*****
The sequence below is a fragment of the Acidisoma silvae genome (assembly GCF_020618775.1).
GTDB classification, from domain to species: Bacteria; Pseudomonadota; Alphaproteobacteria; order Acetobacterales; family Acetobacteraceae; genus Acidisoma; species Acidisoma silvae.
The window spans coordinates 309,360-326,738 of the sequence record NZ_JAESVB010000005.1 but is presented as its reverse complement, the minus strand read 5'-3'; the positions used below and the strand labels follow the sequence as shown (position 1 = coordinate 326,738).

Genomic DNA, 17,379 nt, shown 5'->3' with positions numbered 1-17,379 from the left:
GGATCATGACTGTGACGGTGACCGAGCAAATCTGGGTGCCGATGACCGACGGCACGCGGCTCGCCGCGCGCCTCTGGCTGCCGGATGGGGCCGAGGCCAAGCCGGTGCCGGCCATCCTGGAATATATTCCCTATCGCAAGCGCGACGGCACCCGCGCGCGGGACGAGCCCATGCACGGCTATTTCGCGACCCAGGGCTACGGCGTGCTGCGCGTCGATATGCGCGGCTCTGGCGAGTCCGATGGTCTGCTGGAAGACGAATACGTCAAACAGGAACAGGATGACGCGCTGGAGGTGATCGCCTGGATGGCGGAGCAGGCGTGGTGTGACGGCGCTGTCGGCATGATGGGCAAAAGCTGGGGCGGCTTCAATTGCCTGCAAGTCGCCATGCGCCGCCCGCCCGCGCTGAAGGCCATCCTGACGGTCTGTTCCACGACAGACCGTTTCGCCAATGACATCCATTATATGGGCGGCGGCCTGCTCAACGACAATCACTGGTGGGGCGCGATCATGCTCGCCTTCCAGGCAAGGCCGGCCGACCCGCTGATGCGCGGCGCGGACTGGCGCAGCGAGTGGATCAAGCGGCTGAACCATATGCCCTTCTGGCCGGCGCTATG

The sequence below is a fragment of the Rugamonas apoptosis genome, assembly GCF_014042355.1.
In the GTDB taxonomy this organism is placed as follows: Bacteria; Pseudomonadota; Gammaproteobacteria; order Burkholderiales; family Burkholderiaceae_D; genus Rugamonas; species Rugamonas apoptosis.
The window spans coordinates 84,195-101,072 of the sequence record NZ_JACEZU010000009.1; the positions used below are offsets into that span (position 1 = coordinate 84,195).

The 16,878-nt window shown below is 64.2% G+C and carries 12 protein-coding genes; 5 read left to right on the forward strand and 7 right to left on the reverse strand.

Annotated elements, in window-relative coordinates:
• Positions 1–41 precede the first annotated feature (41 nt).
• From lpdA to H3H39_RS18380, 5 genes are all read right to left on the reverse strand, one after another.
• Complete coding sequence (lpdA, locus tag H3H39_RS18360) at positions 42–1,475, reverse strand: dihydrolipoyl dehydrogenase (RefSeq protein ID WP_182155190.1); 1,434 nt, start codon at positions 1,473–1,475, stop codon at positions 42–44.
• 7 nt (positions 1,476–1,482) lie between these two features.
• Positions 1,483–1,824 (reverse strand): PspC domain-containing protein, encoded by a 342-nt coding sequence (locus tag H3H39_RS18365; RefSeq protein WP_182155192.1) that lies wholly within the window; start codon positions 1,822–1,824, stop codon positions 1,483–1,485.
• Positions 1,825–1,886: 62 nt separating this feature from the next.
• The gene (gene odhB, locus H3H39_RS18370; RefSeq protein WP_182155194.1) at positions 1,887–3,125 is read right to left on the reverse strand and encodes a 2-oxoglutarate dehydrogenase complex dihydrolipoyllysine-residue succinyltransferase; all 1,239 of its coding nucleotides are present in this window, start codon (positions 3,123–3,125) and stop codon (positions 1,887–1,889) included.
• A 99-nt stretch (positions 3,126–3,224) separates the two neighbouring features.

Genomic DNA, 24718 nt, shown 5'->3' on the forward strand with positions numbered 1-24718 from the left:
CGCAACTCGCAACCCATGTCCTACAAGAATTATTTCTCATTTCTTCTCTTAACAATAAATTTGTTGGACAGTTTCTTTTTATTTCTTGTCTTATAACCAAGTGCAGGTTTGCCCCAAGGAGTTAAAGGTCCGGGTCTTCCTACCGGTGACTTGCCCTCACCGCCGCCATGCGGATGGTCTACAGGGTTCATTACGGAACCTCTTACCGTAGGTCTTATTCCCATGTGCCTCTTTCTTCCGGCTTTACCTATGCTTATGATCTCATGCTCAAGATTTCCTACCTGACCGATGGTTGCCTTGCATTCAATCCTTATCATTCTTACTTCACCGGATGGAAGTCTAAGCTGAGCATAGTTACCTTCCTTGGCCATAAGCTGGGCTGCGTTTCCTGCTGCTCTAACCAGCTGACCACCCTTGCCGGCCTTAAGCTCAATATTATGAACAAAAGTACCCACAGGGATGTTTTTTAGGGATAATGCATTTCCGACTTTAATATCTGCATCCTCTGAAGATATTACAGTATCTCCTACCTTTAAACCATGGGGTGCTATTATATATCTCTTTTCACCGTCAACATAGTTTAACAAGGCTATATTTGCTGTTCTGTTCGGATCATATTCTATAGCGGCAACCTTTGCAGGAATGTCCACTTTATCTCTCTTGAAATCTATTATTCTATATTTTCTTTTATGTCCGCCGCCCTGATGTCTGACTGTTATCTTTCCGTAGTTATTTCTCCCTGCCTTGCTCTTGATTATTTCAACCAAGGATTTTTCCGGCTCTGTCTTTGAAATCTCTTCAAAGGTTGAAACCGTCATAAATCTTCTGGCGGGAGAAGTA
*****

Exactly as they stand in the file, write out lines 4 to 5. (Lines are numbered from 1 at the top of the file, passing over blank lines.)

Genomic DNA, 17,379 nt, shown 5'->3' with positions numbered 1-17,379 from the left:
GGATCATGACTGTGACGGTGACCGAGCAAATCTGGGTGCCGATGACCGACGGCACGCGGCTCGCCGCGCGCCTCTGGCTGCCGGATGGGGCCGAGGCCAAGCCGGTGCCGGCCATCCTGGAATATATTCCCTATCGCAAGCGCGACGGCACCCGCGCGCGGGACGAGCCCATGCACGGCTATTTCGCGACCCAGGGCTACGGCGTGCTGCGCGTCGATATGCGCGGCTCTGGCGAGTCCGATGGTCTGCTGGAAGACGAATACGTCAAACAGGAACAGGATGACGCGCTGGAGGTGATCGCCTGGATGGCGGAGCAGGCGTGGTGTGACGGCGCTGTCGGCATGATGGGCAAAAGCTGGGGCGGCTTCAATTGCCTGCAAGTCGCCATGCGCCGCCCGCCCGCGCTGAAGGCCATCCTGACGGTCTGTTCCACGACAGACCGTTTCGCCAATGACATCCATTATATGGGCGGCGGCCTGCTCAACGACAATCACTGGTGGGGCGCGATCATGCTCGCCTTCCAGGCAAGGCCGGCCGACCCGCTGATGCGCGGCGCGGACTGGCGCAGCGAGTGGATCAAGCGGCTGAACCATATGCCCTTCTGGCCGGCGCTATG